So, I got to help make tomini (little creamy fresh cheeses that are great with jam), tometta (goat/cow mix that gets aged, and they often roll it in herbs. AMAZING), and robiola (fresh, mild cheese). For the tomini, all I did was help put them into molds since the curds were ready, but I got to help with the tometta from the beginning. That was the one that was in the big copper caldon. The rennet (and mesophilic culture, if using) have to sit for an hour or so in the warm milk, until the whole thing has turned to gel. Then we cut the curds, and stirred it while it was heated to the right temperature, and then it had to sit for a while. Until the right temp was reached, we had to be really careful to not break the curds while stirring. Then, we spooned them into big molds, put big rock weights on top, and periodically flipped the cheeses in their molds. After being flipped a few times, they are left until the next day with the weights on them, after which they are removed and put out to dry for a day. Then the fridge for 48 hours, then the cave for 1-3 months. Ta da! Cheese!
The robiola was pretty interesting. The cultured/renneted milk is left to sit for a day in big tubs, and then it is gently spooned into molds. After sitting in the molds for a couple of hours, the are weighted, and flipped like the others, and also dried out a little bit. There are fresh and slightly aged versions of this cheese. I got to bring home a fresh one :).
|Robiola just scooped into the molds.|
|Robiola fresh out of the mold|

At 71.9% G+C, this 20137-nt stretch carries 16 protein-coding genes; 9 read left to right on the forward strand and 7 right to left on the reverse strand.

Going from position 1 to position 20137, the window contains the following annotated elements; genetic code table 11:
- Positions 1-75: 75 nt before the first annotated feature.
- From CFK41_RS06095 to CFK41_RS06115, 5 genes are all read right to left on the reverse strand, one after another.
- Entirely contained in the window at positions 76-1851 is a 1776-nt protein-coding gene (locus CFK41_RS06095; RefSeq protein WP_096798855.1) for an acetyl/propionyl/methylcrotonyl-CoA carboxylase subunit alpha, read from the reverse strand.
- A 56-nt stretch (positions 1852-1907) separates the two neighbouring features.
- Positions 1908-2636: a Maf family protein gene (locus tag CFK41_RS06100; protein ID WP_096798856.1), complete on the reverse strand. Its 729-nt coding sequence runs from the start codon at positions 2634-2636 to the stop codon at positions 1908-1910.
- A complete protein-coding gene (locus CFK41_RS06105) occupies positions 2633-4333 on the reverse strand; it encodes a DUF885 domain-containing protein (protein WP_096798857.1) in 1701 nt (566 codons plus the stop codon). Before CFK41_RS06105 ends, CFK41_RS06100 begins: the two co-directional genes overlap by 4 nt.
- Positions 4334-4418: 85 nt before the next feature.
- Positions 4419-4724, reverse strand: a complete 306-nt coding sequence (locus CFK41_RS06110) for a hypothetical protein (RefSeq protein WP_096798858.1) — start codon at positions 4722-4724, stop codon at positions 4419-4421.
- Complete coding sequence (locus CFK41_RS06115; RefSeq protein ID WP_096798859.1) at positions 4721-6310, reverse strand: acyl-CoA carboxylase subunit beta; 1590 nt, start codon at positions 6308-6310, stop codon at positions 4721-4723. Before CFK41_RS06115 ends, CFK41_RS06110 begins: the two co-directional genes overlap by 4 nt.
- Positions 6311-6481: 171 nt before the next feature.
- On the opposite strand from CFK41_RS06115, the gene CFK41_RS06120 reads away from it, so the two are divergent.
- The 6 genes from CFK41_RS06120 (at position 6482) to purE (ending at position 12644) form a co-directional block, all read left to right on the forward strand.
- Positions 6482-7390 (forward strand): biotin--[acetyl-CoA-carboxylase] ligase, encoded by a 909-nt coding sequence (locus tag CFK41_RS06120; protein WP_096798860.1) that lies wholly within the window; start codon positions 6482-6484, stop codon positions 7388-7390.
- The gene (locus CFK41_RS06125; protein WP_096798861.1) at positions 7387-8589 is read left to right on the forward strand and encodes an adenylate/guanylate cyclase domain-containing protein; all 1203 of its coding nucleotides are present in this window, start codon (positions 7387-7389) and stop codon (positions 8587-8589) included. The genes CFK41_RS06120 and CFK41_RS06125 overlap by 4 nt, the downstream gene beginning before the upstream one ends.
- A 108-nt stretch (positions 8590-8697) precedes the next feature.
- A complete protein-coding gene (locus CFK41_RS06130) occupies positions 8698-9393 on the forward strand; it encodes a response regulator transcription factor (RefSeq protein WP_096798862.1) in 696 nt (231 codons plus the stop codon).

|Roberta stirring the milk for the ‘tometta’ cheese|
|Tometta being pressed|
Other highlights: the little 2 year old daughter came in and helped us make cheese, she likes to run by and grab hot curds from the pot while we are stirring, and also to help put the weights on the cheese. After we finished with the cheese, I helped muck out goat stalls, where I met someone working there who is a wood worker who is learning to play the fiddle. We agreed to exchange woodworking (one of my other dreams!) for fiddle lessons. We then all ate lunch together, and another local friend was there, Stefano. He whipped up some pasta for everyone, and it turns out he is a Michelin Star chef and runs one of the best restaurants in the region. I left with an invitation to come work there (that is another great adventure… will post about that at a later time), in addition to the open invitation to return to help with the cheese making whenever I want. I’m digging the life as a food-making apprentice.
|Their fantastic house/barn/cheese making facility|
|Baby cows! The closest one is a sweetheart, and licked my hand for 10 minutes. The other one will probably be eaten…|